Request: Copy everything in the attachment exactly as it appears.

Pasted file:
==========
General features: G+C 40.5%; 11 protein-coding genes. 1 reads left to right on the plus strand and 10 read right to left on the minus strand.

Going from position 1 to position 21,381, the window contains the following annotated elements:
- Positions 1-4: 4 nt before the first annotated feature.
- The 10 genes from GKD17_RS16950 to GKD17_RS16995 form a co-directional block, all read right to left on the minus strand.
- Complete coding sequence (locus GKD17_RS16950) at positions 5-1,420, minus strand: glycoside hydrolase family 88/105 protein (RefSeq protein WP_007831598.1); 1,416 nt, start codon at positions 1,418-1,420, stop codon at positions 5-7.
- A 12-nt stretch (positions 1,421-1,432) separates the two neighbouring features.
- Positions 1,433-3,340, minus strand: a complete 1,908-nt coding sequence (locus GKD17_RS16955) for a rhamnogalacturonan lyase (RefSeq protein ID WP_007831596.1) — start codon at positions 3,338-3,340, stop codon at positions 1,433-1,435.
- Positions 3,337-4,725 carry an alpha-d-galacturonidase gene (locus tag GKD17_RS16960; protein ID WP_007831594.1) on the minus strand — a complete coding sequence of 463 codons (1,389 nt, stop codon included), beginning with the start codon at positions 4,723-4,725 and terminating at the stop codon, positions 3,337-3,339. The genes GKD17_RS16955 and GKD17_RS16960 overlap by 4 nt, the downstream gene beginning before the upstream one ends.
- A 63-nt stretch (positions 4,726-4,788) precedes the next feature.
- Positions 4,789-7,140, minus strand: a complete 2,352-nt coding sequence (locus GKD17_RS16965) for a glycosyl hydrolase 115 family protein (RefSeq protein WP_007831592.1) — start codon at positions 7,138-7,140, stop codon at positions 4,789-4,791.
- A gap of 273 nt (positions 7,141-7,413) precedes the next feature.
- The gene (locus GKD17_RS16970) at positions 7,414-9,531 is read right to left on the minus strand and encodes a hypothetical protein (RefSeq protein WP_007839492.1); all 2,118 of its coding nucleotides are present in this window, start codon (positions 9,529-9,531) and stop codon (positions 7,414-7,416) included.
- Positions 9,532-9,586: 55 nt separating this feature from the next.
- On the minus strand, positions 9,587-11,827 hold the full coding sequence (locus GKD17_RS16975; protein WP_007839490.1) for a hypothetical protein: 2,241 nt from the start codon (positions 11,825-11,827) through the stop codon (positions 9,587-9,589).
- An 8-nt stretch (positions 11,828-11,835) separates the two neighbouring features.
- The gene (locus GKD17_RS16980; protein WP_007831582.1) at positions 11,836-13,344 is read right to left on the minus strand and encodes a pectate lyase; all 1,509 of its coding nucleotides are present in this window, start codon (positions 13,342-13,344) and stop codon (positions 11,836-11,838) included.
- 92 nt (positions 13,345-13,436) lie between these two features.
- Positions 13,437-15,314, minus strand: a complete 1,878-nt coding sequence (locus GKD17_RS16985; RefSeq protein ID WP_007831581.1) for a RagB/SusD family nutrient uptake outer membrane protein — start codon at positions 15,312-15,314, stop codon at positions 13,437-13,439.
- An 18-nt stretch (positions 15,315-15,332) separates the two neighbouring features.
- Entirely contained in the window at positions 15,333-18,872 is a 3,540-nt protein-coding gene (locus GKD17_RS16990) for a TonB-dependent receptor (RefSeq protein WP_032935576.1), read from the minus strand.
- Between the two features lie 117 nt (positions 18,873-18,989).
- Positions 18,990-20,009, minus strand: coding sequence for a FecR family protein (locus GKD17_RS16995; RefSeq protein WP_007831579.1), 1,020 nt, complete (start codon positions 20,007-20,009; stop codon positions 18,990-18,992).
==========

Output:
General features: G+C 40.5%; 11 protein-coding genes. 1 reads left to right on the plus strand and 10 read right to left on the minus strand.

Going from position 1 to position 21,381, the window contains the following annotated elements:
- Positions 1-4: 4 nt before the first annotated feature.
- The 10 genes from GKD17_RS16950 to GKD17_RS16995 form a co-directional block, all read right to left on the minus strand.
- Complete coding sequence (locus GKD17_RS16950) at positions 5-1,420, minus strand: glycoside hydrolase family 88/105 protein (RefSeq protein WP_007831598.1); 1,416 nt, start codon at positions 1,418-1,420, stop codon at positions 5-7.
- A 12-nt stretch (positions 1,421-1,432) separates the two neighbouring features.
- Positions 1,433-3,340, minus strand: a complete 1,908-nt coding sequence (locus GKD17_RS16955) for a rhamnogalacturonan lyase (RefSeq protein ID WP_007831596.1) — start codon at positions 3,338-3,340, stop codon at positions 1,433-1,435.
- Positions 3,337-4,725 carry an alpha-d-galacturonidase gene (locus tag GKD17_RS16960; protein ID WP_007831594.1) on the minus strand — a complete coding sequence of 463 codons (1,389 nt, stop codon included), beginning with the start codon at positions 4,723-4,725 and terminating at the stop codon, positions 3,337-3,339. The genes GKD17_RS16955 and GKD17_RS16960 overlap by 4 nt, the downstream gene beginning before the upstream one ends.
- A 63-nt stretch (positions 4,726-4,788) precedes the next feature.
- Positions 4,789-7,140, minus strand: a complete 2,352-nt coding sequence (locus GKD17_RS16965) for a glycosyl hydrolase 115 family protein (RefSeq protein WP_007831592.1) — start codon at positions 7,138-7,140, stop codon at positions 4,789-4,791.
- A gap of 273 nt (positions 7,141-7,413) precedes the next feature.
- The gene (locus GKD17_RS16970) at positions 7,414-9,531 is read right to left on the minus strand and encodes a hypothetical protein (RefSeq protein WP_007839492.1); all 2,118 of its coding nucleotides are present in this window, start codon (positions 9,529-9,531) and stop codon (positions 7,414-7,416) included.
- Positions 9,532-9,586: 55 nt separating this feature from the next.
- On the minus strand, positions 9,587-11,827 hold the full coding sequence (locus GKD17_RS16975; protein WP_007839490.1) for a hypothetical protein: 2,241 nt from the start codon (positions 11,825-11,827) through the stop codon (positions 9,587-9,589).
- An 8-nt stretch (positions 11,828-11,835) separates the two neighbouring features.
- The gene (locus GKD17_RS16980; protein WP_007831582.1) at positions 11,836-13,344 is read right to left on the minus strand and encodes a pectate lyase; all 1,509 of its coding nucleotides are present in this window, start codon (positions 13,342-13,344) and stop codon (positions 11,836-11,838) included.
- 92 nt (positions 13,345-13,436) lie between these two features.
- Positions 13,437-15,314, minus strand: a complete 1,878-nt coding sequence (locus GKD17_RS16985; RefSeq protein ID WP_007831581.1) for a RagB/SusD family nutrient uptake outer membrane protein — start codon at positions 15,312-15,314, stop codon at positions 13,437-13,439.
- An 18-nt stretch (positions 15,315-15,332) separates the two neighbouring features.
- Entirely contained in the window at positions 15,333-18,872 is a 3,540-nt protein-coding gene (locus GKD17_RS16990) for a TonB-dependent receptor (RefSeq protein WP_032935576.1), read from the minus strand.
- Between the two features lie 117 nt (positions 18,873-18,989).
- Positions 18,990-20,009, minus strand: coding sequence for a FecR family protein (locus GKD17_RS16995; RefSeq protein WP_007831579.1), 1,020 nt, complete (start codon positions 20,007-20,009; stop codon positions 18,990-18,992).